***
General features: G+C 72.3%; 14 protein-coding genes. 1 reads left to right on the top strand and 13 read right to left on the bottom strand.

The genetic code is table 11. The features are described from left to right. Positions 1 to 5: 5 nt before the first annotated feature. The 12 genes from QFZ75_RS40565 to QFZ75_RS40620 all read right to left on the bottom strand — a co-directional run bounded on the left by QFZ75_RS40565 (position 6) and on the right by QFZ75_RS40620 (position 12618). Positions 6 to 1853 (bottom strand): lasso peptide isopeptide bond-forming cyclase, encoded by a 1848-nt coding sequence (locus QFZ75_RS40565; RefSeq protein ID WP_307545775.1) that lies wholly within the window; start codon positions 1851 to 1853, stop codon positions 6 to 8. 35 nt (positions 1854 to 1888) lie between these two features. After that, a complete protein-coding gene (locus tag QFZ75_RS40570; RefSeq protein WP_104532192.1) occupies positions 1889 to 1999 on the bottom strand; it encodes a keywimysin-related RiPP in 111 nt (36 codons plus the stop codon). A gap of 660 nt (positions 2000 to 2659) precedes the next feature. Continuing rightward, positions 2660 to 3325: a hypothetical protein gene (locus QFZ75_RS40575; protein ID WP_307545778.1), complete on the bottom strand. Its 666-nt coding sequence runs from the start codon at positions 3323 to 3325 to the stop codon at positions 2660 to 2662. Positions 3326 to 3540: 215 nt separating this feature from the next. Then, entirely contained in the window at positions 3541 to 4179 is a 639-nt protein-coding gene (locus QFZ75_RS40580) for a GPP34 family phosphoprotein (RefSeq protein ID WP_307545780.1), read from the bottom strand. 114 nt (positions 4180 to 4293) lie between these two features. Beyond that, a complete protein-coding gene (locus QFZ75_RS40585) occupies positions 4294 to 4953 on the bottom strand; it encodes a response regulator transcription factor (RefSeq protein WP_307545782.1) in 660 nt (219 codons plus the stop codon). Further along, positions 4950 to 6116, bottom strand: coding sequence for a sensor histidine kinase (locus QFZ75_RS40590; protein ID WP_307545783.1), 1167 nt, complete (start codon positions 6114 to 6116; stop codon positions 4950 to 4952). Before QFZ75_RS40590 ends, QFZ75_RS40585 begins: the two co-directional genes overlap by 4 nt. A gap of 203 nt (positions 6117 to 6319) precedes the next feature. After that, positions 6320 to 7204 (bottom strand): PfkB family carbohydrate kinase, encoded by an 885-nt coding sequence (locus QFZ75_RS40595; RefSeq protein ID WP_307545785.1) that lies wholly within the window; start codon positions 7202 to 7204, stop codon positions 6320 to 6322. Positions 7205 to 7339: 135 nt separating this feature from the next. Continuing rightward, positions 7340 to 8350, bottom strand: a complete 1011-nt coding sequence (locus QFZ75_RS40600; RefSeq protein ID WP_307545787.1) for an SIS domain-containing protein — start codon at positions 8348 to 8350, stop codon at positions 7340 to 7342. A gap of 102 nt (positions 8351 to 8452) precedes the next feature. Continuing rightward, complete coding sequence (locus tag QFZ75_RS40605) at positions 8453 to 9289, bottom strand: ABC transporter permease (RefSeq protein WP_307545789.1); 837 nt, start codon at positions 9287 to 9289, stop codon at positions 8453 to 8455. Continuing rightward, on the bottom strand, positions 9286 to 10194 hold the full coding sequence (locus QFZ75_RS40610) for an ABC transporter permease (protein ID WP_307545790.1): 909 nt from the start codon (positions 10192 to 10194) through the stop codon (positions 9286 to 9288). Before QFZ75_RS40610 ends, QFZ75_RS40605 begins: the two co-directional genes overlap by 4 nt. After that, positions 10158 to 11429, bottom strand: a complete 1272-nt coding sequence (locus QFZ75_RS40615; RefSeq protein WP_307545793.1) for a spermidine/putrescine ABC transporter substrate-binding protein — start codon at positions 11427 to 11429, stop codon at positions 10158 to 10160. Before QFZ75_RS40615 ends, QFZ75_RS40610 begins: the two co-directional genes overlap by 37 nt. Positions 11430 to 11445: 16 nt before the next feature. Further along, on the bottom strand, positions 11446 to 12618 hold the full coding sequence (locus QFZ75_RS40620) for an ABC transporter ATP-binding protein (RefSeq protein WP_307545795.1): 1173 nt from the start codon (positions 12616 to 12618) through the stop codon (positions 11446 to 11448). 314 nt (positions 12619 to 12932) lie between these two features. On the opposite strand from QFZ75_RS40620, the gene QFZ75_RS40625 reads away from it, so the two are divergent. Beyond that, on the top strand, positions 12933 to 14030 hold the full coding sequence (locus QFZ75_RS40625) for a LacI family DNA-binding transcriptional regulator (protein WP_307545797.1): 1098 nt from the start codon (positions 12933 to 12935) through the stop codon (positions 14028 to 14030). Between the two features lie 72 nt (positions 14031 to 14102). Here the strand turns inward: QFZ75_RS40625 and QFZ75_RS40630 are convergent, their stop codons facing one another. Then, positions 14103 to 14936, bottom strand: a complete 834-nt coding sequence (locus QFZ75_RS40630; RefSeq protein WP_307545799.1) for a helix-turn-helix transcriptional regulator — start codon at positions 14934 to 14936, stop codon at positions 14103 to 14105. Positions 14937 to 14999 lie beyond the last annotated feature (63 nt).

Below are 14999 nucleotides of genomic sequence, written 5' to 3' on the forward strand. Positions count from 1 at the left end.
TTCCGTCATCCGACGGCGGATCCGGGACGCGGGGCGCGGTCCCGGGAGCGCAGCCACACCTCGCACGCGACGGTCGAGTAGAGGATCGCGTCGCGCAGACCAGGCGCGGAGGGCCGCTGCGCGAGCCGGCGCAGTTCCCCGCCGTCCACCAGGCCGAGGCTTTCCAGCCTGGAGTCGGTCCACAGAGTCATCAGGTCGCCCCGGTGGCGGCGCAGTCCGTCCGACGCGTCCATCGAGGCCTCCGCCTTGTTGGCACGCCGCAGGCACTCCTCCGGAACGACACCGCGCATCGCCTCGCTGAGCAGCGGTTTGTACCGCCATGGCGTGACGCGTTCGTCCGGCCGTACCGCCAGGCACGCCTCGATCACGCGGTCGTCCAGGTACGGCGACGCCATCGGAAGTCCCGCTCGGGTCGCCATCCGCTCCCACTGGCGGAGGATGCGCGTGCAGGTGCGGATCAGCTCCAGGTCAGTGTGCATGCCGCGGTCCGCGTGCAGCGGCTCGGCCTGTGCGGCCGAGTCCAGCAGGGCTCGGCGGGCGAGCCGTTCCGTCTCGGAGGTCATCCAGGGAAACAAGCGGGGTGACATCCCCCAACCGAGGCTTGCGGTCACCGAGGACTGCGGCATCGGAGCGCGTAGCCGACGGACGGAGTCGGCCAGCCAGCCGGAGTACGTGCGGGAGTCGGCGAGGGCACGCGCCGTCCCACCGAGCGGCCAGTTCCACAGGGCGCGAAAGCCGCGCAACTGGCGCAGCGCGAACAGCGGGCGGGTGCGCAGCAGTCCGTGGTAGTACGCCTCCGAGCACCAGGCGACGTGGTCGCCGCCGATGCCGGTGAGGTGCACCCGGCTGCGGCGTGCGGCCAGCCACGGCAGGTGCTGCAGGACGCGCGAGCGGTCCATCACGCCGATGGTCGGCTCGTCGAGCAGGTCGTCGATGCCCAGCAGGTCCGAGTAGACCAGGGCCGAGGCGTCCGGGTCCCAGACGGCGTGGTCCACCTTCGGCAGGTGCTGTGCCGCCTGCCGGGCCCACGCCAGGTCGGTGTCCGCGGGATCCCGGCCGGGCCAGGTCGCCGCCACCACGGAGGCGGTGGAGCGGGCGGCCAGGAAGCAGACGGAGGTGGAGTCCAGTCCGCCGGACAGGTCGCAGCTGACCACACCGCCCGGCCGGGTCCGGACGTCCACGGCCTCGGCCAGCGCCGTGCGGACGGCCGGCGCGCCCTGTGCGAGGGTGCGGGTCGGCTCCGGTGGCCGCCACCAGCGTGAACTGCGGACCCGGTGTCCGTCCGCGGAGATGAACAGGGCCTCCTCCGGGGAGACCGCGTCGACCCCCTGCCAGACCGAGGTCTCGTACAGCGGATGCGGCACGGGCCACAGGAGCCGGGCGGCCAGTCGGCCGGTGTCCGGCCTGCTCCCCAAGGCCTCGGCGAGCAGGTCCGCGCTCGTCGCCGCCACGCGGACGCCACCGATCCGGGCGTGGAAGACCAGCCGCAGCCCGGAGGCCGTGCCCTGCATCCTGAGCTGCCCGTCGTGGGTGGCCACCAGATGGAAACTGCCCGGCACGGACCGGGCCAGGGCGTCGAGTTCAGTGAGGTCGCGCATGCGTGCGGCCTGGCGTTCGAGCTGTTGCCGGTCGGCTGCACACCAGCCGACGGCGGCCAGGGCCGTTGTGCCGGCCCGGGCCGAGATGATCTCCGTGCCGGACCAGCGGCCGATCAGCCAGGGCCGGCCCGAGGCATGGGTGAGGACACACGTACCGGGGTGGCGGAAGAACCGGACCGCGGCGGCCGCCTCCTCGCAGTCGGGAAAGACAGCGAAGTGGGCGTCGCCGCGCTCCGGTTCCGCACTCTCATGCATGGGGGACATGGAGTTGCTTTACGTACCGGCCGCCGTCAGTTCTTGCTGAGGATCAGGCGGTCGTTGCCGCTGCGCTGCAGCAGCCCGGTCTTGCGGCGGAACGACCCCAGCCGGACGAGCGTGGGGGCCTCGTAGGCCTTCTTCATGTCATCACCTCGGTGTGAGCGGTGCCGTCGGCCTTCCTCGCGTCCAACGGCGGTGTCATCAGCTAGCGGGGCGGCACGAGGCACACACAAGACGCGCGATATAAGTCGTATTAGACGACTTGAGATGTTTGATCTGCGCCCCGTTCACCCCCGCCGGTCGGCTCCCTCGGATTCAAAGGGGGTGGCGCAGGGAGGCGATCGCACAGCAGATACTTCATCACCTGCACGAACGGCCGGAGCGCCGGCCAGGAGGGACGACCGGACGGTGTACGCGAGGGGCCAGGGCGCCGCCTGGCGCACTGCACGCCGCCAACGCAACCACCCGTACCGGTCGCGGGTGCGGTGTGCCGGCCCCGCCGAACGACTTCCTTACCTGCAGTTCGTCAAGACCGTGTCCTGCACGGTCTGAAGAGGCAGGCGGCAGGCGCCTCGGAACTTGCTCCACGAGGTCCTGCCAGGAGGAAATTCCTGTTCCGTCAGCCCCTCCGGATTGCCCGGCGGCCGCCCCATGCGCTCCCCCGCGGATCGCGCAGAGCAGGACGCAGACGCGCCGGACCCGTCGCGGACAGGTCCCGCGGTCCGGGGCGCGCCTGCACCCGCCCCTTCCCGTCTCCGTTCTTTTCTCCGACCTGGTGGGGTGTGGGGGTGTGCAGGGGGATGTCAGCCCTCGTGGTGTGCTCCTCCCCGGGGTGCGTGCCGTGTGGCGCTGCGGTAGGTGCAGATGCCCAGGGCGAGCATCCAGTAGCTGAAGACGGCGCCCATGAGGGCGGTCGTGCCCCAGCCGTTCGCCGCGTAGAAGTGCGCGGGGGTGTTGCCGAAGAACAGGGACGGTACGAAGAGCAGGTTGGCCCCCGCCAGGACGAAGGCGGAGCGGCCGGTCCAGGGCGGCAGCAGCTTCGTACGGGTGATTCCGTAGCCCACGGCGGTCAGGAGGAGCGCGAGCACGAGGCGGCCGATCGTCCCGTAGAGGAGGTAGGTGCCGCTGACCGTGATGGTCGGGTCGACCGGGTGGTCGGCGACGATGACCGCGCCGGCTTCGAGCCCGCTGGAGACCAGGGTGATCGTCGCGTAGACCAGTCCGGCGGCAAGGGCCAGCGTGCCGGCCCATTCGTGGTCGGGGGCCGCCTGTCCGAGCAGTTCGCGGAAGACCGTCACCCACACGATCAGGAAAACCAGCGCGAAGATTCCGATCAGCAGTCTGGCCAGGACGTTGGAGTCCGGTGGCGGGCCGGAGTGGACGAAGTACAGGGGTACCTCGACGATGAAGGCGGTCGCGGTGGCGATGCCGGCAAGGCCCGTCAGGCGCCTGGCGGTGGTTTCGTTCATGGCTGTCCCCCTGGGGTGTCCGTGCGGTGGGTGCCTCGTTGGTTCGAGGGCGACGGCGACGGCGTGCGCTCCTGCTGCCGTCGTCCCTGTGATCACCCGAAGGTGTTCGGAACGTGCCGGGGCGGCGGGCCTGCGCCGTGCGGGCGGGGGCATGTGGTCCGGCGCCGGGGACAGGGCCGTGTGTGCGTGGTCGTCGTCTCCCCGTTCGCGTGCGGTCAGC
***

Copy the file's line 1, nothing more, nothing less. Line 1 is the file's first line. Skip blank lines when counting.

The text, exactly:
General features: G+C 72.3%; 14 protein-coding genes. 1 reads left to right on the top strand and 13 read right to left on the bottom strand.